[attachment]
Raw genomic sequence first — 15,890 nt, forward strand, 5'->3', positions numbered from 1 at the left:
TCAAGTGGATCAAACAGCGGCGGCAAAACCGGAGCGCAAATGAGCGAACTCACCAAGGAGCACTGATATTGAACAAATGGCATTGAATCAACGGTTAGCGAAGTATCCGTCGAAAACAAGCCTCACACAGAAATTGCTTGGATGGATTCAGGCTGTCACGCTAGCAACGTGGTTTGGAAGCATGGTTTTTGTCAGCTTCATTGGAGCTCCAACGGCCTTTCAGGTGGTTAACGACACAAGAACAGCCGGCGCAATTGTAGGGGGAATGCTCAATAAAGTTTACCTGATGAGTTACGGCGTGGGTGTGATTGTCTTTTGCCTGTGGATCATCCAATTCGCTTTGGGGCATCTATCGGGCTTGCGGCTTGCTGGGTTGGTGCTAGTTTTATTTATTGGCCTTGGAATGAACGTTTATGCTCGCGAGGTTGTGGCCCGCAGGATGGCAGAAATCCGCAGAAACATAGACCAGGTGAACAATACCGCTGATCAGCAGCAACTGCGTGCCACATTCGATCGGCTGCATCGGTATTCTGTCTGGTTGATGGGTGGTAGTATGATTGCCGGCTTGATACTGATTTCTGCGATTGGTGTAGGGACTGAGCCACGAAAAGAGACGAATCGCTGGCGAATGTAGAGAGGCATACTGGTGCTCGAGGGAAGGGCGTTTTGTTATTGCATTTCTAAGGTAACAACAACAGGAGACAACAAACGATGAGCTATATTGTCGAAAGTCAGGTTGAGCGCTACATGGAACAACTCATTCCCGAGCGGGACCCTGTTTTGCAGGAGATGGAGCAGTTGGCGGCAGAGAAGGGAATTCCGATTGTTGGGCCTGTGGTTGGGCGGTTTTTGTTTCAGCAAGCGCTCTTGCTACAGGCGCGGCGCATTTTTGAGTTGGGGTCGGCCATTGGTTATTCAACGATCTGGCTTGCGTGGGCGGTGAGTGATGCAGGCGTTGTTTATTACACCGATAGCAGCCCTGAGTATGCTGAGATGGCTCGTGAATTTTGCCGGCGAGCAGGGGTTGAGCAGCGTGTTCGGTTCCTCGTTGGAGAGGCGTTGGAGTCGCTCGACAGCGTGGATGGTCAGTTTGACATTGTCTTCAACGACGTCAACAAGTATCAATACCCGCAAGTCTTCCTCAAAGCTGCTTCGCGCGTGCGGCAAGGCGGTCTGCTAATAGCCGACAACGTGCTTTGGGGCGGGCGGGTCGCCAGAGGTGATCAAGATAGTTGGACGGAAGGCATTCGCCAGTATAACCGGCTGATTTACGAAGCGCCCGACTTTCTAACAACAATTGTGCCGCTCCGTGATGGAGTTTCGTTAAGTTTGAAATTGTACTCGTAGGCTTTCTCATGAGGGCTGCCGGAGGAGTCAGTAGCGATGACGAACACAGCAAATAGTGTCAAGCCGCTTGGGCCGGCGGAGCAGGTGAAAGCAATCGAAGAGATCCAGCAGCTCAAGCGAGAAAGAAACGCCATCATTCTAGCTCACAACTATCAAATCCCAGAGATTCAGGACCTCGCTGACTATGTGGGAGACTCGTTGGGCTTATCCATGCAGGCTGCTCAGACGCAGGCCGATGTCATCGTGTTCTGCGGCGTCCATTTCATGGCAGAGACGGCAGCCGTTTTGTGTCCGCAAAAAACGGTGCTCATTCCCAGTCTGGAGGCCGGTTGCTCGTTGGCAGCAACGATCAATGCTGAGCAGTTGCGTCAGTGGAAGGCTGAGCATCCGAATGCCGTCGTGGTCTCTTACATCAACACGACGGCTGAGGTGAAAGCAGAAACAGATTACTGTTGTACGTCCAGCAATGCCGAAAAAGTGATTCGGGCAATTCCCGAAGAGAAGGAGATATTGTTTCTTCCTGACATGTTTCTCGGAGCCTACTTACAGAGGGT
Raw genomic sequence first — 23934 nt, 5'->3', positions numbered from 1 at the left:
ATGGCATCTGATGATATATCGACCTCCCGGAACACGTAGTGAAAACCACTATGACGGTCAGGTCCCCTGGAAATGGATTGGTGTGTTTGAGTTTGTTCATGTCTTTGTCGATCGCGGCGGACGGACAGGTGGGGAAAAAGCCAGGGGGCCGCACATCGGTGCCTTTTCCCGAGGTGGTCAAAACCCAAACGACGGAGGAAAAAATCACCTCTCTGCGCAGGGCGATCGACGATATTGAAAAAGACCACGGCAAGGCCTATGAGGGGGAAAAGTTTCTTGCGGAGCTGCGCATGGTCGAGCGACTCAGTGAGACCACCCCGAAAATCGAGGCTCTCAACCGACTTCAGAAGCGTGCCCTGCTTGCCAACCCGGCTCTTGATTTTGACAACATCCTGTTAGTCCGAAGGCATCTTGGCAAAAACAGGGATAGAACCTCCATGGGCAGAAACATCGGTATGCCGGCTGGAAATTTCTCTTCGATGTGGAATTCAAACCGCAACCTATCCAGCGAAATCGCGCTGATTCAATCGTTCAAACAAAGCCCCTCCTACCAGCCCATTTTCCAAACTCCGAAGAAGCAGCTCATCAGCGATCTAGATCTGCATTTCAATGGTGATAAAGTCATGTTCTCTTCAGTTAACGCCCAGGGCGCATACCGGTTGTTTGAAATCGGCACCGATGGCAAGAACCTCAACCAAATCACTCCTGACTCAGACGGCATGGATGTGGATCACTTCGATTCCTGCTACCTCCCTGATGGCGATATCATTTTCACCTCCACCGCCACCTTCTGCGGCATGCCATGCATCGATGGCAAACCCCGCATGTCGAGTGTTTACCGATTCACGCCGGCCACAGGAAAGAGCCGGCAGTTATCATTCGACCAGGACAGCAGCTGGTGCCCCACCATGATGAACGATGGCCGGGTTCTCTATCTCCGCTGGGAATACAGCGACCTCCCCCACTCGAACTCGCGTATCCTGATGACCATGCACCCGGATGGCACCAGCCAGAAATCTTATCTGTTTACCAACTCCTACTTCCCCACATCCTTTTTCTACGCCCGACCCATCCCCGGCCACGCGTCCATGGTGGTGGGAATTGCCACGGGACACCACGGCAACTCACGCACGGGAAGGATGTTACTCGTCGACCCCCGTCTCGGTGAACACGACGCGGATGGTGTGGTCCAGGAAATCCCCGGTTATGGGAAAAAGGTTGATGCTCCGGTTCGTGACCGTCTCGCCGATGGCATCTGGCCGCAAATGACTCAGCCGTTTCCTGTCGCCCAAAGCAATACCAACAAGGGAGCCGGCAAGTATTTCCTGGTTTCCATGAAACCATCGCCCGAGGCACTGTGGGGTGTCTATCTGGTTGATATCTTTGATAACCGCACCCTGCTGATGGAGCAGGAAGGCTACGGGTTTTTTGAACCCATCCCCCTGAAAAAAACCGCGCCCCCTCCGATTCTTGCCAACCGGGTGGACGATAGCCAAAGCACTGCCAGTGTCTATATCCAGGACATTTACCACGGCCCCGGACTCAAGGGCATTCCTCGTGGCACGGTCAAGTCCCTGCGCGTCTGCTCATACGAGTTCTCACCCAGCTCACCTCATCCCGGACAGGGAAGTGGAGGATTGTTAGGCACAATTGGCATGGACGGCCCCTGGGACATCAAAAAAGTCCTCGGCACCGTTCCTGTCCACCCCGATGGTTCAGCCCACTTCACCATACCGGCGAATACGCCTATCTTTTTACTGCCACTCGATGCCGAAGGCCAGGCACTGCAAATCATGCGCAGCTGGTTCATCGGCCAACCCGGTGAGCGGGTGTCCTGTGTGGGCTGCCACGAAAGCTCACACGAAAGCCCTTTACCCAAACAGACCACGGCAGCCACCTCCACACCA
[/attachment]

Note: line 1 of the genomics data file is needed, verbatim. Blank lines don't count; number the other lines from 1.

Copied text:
Raw genomic sequence first — 15,890 nt, forward strand, 5'->3', positions numbered from 1 at the left: